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Squint

Strabismus or Cross-eyes or Squint is a vision problem in which both eyes are not in alignment with each other. Though it is common in infants and children, it can occur at any age. Adults may also develop the condition.

Types of Squint

  • Intermittent Squint
  • Constant Squint

What Causes Squint

The exact cause of squint is not really known. The movement of each eye is controlled by six muscles. Each of these muscle acts along with its counterpart in the other eye to keep both the eyes aligned properly. A loss of coordination between the muscles of the two eyes leads to misalignment. This misalignment may be the same in all directions of gaze, or in some conditions the misalignment may be more in one direction of gaze, e.g., in squint due to nerve palsy.

Sometimes a refractive error hypermetropia (long sight) may lead to inward deviation of the eye. Poor vision in an eye because of some other eye disease like cataract, etc. may also cause the eye to deviate. Therefore it is important in all the cases of squint, especially in children, to have a thorough eye checkup to rule out any other cause of loss of vision.

Heredity

  • Due to weak eye muscles or abnormal nerve impulses to the eye muscles
  • Strabismus can accompany some systemic illnesses like diabetes, high blood pressure, multiple sclerosis, myasthenia gravis or thyroid disorders
  • Blurred or poor vision due to cataract, corneal scars, glaucoma, refractive errors, optic nerve disease, retinal disease, tumors of the eye etc.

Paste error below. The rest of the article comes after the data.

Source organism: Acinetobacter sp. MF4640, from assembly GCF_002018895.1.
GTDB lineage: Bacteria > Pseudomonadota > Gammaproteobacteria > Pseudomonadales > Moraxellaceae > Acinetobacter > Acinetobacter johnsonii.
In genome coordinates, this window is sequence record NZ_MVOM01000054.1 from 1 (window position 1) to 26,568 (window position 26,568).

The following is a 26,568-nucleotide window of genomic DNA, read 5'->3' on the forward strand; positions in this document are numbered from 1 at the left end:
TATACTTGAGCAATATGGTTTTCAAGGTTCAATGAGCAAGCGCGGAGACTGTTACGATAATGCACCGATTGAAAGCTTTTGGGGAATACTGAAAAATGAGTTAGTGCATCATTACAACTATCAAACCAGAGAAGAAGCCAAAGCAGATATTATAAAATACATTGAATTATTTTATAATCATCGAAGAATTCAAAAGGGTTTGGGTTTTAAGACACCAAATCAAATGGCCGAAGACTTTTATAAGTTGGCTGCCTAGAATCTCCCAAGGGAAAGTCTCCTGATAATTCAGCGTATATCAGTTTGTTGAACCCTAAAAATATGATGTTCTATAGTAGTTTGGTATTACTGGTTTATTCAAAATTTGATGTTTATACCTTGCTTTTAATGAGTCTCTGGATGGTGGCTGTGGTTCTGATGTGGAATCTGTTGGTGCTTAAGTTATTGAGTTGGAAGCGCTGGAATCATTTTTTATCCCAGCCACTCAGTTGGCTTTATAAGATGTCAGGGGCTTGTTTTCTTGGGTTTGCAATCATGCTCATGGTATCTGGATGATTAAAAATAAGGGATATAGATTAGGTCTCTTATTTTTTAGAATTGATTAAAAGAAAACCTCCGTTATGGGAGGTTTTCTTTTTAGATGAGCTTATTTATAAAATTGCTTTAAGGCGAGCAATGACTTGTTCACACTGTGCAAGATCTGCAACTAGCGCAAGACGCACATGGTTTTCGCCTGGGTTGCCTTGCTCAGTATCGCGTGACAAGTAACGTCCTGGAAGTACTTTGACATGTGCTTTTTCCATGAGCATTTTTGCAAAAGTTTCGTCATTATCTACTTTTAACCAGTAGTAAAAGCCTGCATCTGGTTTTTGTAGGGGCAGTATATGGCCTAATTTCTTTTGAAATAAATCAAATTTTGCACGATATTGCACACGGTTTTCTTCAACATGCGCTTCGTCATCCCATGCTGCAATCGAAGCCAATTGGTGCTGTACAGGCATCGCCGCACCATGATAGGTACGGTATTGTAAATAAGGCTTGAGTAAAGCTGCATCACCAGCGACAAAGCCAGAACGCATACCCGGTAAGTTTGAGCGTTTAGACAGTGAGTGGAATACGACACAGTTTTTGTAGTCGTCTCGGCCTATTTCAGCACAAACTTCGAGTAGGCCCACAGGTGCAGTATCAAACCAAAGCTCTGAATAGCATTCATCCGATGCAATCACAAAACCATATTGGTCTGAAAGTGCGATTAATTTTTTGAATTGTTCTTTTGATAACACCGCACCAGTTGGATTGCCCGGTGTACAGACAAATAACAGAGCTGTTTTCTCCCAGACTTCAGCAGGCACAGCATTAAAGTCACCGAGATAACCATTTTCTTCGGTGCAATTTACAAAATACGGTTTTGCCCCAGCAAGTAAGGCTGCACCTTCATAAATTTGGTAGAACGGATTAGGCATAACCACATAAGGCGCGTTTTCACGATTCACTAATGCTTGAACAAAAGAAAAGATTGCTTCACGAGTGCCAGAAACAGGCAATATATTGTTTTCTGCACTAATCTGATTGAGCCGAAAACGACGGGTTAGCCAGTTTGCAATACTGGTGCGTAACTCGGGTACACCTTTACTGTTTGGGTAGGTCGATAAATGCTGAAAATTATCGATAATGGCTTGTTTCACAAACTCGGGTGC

• Brought about by injuries
  • Can accompany some systemic illnesses like diabetes, high blood pressure, multiple sclerosis, myasthenia gravis or thyroid disorders.

Symptoms of Squint

  • Eyes that look misaligned
  • Eyes that do not appear to move together
  • Frequent blinking or squinting, especially in bright sunlight
  • Tilting head to look at things
  • Faulty depth perception
  • Double vision
  • Poor vision in one or both eyes

Treatment of Squint

The primary goal of treatment is to preserve or restore as much visual function as possible.

Treatment of squint varies depending on the exact type and cause of the strabismus. After a complete eye examination, including a detailed study of the inner parts of the eye, an ophthalmologist can recommend appropriate optical, medical or surgical therapy.

Nearly 40% patients with squint can be cured by spectacles and/or eye exercises. However, a large majority require surgical treatment. The squint operations are very safe and should be done at the earliest. Generally if the eyes are not aligned for more than 6 months in a child, irreversible damage to the three dimensional vision occurs, which is only partly reversible. Squint surgeries are performed successfully even in children as young as 4 months.

Non-surgical treatment – Spectacles and Prisms

Some squints are caused by refractive errors (spectacle powers), usually where one eye has a much higher power than the other. In such cases, squint can be corrected by prescribing proper spectacles.

In children, eye patch may be prescribed for the stronger eye to force the use of the weaker or suppressed eye. Eye drops are used to temporarily blur the vision of the preferred eye. Exercises may be prescribed to strengthen specific eye muscles.

In adult patients double vision caused by small squints can be corrected by incorporating prisms in the spectacles.

Squint eye treatment cost varies depending on condition.

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